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Elucidating Molecular Mechanisms of Auxin Metabolism in Arabidopsis thaliana Using the Bacterial iaaB Gene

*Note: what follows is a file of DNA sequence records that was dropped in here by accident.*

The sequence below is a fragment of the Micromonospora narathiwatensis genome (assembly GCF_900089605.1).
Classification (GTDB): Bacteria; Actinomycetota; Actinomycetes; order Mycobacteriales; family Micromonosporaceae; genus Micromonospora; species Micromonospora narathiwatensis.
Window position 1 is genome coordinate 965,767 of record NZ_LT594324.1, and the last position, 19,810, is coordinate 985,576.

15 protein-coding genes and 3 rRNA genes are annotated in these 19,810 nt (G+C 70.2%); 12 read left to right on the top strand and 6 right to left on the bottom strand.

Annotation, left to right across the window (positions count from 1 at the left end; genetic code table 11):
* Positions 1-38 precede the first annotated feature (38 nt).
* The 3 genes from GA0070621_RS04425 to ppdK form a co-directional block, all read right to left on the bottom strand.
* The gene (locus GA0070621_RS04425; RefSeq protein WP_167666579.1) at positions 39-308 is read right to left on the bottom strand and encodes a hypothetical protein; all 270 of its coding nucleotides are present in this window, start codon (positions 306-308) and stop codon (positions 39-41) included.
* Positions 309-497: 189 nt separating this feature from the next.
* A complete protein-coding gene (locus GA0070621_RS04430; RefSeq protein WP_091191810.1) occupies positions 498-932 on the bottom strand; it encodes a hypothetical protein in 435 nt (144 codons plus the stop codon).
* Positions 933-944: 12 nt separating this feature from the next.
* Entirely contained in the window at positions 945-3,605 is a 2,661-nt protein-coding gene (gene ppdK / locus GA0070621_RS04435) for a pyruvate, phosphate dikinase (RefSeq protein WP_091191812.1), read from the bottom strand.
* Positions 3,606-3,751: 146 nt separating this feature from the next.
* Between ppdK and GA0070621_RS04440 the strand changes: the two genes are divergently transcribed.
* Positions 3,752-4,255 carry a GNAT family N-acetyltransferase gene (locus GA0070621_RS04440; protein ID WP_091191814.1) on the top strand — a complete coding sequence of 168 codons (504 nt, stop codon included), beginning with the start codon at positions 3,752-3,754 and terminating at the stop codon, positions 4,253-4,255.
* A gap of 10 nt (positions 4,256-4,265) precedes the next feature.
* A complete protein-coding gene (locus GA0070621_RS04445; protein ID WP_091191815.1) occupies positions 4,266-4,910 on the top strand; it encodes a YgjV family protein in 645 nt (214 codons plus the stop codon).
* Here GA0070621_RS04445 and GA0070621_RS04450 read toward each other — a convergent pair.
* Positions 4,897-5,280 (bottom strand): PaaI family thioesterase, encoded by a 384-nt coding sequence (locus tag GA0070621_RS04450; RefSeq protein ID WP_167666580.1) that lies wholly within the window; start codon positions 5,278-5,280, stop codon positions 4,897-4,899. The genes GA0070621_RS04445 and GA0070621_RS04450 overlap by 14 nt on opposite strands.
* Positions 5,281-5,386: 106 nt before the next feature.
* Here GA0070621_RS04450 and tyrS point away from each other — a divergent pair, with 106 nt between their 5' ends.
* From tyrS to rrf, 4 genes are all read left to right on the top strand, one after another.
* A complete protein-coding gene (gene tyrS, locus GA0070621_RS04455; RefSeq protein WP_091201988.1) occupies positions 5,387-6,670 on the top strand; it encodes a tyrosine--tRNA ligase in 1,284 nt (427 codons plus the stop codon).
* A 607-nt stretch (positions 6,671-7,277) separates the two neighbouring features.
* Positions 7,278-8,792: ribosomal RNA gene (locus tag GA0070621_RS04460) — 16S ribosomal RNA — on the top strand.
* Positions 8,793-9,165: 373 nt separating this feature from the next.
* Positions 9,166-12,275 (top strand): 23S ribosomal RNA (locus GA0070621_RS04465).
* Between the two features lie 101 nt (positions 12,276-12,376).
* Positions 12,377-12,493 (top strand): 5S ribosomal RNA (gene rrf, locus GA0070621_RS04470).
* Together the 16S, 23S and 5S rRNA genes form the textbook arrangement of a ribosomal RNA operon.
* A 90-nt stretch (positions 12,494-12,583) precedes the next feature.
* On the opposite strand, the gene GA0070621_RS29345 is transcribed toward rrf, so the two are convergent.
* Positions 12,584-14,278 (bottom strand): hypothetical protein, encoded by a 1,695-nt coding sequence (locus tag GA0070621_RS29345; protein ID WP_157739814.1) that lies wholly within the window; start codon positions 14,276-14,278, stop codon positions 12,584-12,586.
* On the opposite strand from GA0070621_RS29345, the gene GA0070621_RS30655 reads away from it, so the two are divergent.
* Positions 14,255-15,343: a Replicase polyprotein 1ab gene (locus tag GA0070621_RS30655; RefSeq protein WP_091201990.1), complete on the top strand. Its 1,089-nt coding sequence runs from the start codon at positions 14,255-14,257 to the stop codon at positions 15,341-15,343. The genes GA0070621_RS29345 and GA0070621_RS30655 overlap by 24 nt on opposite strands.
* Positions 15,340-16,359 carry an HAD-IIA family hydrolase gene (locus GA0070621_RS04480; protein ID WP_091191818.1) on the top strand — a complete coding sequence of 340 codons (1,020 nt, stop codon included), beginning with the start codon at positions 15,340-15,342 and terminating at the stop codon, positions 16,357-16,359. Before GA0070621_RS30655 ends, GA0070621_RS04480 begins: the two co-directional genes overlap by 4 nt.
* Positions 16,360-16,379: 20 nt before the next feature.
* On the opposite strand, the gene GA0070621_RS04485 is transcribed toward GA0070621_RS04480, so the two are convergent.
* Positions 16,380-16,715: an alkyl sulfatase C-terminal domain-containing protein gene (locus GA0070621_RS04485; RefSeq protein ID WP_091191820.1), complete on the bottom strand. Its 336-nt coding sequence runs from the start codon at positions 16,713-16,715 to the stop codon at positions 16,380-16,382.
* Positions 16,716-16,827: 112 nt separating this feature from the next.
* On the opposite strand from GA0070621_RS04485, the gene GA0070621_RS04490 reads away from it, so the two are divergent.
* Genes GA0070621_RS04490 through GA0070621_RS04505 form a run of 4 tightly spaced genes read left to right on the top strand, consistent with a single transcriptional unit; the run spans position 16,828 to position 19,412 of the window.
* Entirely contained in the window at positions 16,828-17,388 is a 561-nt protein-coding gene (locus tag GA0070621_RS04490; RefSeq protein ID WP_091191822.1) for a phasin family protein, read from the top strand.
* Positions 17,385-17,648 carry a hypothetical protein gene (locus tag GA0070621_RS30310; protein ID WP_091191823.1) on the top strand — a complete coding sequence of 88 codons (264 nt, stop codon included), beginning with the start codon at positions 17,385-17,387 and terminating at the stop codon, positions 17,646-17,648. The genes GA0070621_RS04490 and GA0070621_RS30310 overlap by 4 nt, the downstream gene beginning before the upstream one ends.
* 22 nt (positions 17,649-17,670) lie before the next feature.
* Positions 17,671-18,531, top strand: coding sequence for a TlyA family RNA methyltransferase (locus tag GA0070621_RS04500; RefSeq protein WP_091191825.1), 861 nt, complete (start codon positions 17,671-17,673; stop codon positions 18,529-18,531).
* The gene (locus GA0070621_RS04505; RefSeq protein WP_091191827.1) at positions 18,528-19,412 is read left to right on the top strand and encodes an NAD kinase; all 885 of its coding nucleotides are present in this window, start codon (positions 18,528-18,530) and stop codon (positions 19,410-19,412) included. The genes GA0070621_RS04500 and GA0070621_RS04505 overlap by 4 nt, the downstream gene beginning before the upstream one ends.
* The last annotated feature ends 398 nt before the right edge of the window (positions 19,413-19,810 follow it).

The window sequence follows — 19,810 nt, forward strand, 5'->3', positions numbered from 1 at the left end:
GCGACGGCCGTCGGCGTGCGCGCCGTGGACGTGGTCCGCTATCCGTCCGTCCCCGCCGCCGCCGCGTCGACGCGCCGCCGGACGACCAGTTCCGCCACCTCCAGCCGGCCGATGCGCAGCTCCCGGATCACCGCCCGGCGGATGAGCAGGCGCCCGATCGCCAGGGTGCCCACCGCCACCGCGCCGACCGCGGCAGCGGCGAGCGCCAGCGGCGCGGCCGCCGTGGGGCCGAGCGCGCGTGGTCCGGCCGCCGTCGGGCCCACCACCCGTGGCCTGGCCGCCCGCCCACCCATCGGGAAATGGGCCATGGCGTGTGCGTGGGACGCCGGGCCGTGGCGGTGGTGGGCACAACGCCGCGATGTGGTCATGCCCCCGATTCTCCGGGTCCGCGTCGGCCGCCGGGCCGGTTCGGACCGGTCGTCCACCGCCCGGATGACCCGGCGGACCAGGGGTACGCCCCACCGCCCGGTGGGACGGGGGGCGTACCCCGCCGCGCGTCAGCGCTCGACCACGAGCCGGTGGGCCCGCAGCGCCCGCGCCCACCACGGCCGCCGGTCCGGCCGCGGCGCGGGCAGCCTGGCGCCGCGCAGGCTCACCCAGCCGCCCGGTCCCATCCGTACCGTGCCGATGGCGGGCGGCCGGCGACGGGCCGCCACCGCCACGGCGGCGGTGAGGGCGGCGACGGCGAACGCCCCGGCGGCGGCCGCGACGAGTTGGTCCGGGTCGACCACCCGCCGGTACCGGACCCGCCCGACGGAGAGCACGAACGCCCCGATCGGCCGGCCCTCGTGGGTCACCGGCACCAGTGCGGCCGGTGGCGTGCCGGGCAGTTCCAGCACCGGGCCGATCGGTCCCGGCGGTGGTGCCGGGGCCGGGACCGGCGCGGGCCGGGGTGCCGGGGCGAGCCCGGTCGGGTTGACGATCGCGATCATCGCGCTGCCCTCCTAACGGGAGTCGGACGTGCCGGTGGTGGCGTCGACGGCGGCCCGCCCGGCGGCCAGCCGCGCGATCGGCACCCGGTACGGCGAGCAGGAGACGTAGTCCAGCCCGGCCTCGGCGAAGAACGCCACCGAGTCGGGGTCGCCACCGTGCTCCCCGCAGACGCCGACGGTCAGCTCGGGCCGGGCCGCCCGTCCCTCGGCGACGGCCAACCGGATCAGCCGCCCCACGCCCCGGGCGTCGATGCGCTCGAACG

The phytohormone auxin regulates nearly every aspect of plant growth and development. How plants control auxin biosynthesis, conjugation, degradation and auxin transport has been a major research topic in auxin biology. Great progress has been made in auxin biosynthesis and conjugation as well as auxin transport in the past decades. The recent discovery of DAO genes also contributes to the knowledge of auxin catabolism in plants. The bacteria Aromatoleum aromaticum is able to degrade auxin in anaerobic conditions. The iaaB gene encodes an indole acetate-CoA ligase that converts IAA to IAA-CoA in the auxin degradation pathway in A. aromaticum. IAA-CoA can be potentially converted back to IAA providing a source of auxin, or form IAA conjugates or IBA. We overexpressed the iaaB gene in Arabidopsis thaliana using the CaMV 35S promoter to investigate the potential roles of IAA-CoA in auxin metabolism in Arabidopsis. Distinct auxin-related phenotypes of the iaaB-overexpression Arabidopsis plants were observed. The overall size of the iaaB-overexpression plants was much smaller than that of Col-0 (wild-type), suggesting that the overall auxin homeostasis is altered. Moreover, we found that the auxin reporter was activated at the basal end of hypocotyls and resulted in longer hypocotyl. We also observed that the DR5-GUS expression was reduced at root tips, which correlates with reduced gravitropism and fewer lateral roots. We conclude that overexpression of the iaaB gene alters the auxin homeostasis and affects the growth and development of Arabidopsis. We believe that different cells/tissues may have different sensitivities to iaaB overexpression. Future studies are needed to demonstrate the exact role of the iaaB gene and IAA-CoA in Arabidopsis.

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